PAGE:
What might do some good would be to vote for a good candidate, whether or not you're in a Swing State. I understand that you could then be blamed, and not without cause, for the election of President Romney and all of his evils. Truly you would have to be irrational to face that risk. But being blamed for something is hardly the greatest risk our current situation demands of us. Many of us will have to face far worse if we are going to prevail. The case for casting your irrational vote for someone like Jill Stein is not that they are likely to win (and completely unconnected to whether they will "spoil"), and not that your one vote will put them over the top, or that the votes of others you recruit will do the trick. The reason to vote and campaign for a good candidate is that we need to build an independent movement that's honest, that doesn't self-censor, and that supports candidates or elected officials who come to us -- rather than us running to them. We also need a movement that makes reform of our electoral system a central part of our agenda. It is very hard to work for electoral reform properly if we are devoting ourselves to acting within the broken system. The Swing States are where the action is. Backing good platforms in the 38 states from which all candidates and journalists have fled misses huge opportunities. A national movement devoted to protecting lesser-evil officials in Swing States will behave as a fan-club for those officials in-between elections in every single state. And the fact is that electoral work for lesser-evil candidates drains huge amounts of time and energy away from other projects for the Ellsbergs among us, no matter how much good activism they do for three years out of four.

    We desperately need automatic voter registration, just as we have automatic war draft registration. Door knocking could then be done on behalf of peace and justice, which -- after all -- are far more popular than any Duopoly candidate. We need to break out of the notion that electoral busy-work created by anti-democratic legislators counts as activism -- and in fact amounts to the complete array of possible activism. We need access to vote, access to placing names on ballots, access to media, and to debates. We need free air time for qualified candidates (for a limited time period!), a ban on private spending, an end to the electoral college, and verifiable counting of paper ballots where they are cast. We won't vote ourselves any of these things. We will only compel them through the true array of activist tools: educating, organizing, communicating, boycotting, blockading, marching, rallying, interrupting, mocking, mobilizing, inspiring, shaming, and struggling our way forward. Women did not vote themselves the right to vote. Nobody elected us workplace rights, environmental protections, or a safety net. We moved the whole country through policy-based movements that often involved moving third- and fourth-party candidates.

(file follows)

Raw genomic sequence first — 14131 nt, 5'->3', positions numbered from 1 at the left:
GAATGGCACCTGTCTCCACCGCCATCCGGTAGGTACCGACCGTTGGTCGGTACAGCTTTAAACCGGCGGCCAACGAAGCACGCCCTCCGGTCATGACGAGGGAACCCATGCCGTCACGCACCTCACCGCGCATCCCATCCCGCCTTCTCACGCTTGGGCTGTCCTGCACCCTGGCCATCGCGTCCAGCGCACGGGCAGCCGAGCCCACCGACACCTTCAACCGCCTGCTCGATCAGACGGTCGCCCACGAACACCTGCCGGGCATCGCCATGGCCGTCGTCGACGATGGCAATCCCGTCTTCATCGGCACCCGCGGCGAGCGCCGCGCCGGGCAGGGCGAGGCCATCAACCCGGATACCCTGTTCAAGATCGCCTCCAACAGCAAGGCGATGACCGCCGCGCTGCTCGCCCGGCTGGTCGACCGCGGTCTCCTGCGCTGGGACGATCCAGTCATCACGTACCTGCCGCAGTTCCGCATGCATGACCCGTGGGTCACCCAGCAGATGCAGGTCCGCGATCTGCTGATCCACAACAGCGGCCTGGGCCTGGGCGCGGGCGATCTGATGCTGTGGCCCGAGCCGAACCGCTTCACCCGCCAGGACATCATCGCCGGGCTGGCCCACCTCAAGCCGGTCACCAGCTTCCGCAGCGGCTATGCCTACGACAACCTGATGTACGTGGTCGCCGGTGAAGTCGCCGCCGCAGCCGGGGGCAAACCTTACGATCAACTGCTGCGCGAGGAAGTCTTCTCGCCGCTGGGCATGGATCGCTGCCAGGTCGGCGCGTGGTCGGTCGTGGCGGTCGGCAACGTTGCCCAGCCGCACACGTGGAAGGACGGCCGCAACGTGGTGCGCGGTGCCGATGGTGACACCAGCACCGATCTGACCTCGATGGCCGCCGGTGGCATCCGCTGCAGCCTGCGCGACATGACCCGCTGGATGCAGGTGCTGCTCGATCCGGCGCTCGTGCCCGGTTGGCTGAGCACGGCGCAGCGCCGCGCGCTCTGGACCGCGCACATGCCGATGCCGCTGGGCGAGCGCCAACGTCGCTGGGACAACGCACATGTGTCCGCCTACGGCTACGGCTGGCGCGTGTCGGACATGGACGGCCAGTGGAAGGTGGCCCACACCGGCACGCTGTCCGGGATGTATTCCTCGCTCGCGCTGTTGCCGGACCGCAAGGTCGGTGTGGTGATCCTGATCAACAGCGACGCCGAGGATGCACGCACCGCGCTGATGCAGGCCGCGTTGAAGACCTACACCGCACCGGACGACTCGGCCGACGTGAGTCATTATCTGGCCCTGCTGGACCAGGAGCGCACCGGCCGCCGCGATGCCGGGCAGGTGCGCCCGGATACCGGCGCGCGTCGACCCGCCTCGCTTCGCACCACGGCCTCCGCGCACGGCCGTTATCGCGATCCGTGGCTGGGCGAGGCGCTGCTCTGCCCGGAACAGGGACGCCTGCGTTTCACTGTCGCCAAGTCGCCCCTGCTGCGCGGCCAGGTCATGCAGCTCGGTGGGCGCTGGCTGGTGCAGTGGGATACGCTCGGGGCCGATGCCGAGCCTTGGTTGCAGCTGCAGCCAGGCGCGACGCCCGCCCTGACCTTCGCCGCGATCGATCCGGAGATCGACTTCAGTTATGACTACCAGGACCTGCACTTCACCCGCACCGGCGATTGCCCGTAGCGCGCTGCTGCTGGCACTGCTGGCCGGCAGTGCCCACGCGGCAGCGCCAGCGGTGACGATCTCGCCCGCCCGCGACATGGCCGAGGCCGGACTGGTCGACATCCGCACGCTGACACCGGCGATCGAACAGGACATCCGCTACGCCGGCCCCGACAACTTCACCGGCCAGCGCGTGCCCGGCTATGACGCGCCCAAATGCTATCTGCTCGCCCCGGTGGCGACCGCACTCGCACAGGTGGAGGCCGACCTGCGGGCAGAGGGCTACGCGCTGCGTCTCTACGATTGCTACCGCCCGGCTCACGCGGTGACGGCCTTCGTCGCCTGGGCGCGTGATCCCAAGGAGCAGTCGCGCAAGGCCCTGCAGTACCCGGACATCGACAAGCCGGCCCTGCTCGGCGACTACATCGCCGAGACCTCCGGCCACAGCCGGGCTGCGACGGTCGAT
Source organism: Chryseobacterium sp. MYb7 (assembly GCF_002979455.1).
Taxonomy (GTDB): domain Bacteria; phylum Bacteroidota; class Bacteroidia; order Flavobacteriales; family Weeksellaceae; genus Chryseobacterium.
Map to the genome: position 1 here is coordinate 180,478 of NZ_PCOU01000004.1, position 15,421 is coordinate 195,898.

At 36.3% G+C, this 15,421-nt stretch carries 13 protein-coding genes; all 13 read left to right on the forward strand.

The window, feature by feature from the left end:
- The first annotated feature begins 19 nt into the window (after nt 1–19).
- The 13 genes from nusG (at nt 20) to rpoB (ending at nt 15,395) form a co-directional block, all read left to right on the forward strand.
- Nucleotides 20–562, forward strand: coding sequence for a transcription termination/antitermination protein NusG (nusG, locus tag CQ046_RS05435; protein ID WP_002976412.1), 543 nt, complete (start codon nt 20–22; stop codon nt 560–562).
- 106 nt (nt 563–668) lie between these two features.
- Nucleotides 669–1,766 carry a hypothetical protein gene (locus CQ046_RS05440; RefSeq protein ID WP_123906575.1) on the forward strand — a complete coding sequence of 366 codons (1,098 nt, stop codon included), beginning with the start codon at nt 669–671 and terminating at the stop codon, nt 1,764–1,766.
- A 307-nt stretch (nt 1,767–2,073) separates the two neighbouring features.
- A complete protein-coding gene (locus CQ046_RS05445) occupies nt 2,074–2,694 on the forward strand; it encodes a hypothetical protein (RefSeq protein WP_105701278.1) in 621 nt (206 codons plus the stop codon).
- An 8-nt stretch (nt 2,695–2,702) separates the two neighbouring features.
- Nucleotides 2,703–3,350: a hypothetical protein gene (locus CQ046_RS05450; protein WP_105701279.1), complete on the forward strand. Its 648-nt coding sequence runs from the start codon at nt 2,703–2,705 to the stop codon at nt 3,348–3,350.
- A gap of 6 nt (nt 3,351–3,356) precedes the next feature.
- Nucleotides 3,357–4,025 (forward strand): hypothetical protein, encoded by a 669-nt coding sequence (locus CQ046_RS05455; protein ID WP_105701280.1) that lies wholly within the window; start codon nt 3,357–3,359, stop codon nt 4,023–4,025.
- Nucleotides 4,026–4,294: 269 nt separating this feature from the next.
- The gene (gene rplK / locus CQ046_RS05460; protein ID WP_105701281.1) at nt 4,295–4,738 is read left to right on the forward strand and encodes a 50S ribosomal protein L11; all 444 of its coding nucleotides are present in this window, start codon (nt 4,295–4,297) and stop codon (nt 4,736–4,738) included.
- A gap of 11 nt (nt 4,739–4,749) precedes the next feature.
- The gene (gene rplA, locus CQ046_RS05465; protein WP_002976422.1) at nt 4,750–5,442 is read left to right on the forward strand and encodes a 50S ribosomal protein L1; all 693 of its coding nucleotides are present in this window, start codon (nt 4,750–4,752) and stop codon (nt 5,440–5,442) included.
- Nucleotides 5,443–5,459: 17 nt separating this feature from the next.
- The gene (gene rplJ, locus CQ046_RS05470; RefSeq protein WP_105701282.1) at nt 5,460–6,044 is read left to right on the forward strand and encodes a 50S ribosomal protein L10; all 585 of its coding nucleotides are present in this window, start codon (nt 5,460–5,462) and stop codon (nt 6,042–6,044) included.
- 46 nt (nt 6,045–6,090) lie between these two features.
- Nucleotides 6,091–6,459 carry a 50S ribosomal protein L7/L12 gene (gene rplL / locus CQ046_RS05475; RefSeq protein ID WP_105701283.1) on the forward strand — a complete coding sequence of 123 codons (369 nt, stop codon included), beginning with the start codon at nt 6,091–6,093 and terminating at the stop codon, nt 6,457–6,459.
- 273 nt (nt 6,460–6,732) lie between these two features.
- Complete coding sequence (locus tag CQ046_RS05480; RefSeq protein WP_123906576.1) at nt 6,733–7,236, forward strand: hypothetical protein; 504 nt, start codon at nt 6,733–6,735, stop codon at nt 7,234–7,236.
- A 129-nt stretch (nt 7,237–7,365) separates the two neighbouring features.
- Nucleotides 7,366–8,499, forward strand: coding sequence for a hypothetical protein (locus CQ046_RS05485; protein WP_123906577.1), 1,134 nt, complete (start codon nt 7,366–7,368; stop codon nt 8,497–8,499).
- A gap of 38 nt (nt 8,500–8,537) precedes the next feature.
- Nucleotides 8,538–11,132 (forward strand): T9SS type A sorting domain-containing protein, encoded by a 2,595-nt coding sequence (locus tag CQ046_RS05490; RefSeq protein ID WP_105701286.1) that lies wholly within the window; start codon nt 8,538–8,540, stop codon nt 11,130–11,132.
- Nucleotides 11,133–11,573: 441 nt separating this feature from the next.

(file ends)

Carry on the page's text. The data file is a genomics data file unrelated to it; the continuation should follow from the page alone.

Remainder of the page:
I once turned down a chance to run as a Veep candidate on a truly great ticket, primarily because I want to redirect attention away from personality-change politics to policy-change politics. But I had other reasons. I didn't want to offend half my friends and allies. Again, people are not rational about this. They take sides, identify with those sides, and passionately oppose the other sides in a mental space that does not divide itself along state lines. Additionally, I confess, I didn't want to make myself unemployable in an activist world where I know of no organizations with any funding that agree with what I've written above. But just imagine if that ceased for a moment to be the case. Imagine if the labor movement, cast aside by President Obama like a cheap mistress, didn't respond by dumping more hard-earned pay than ever into his election effort. Imagine if well-meaning people and groups took one election cycle off. The money saved could create a television network, a newspaper, a team of investigative journalists, and a grassroots organization, all of them dedicated from here on out to a nation in which every person has the right to a living wage, full education, full healthcare, a sustainable environment, peace, and civil rights. Wouldn't that be worth something? Wouldn't it have been valuable to have those things when Bush was president? Wouldn't it even -- admit it -- have been nice to have those things these past four years?

    In my view, the severity of the militaristic and climate crises we face recommend my strategy over lesser-evil voting.  I'm not proposing utopia.  I'm proposing merely daring to to dream of human survival.

    David Swanson's books include "War Is A Lie." He blogs at http://davidswanson.org and http://warisacrime.org and works as Campaign Coordinator for the online activist organization http://rootsaction.org. He hosts Talk Nation Radio. Follow him on Twitter: @davidcnswanson and FaceBook.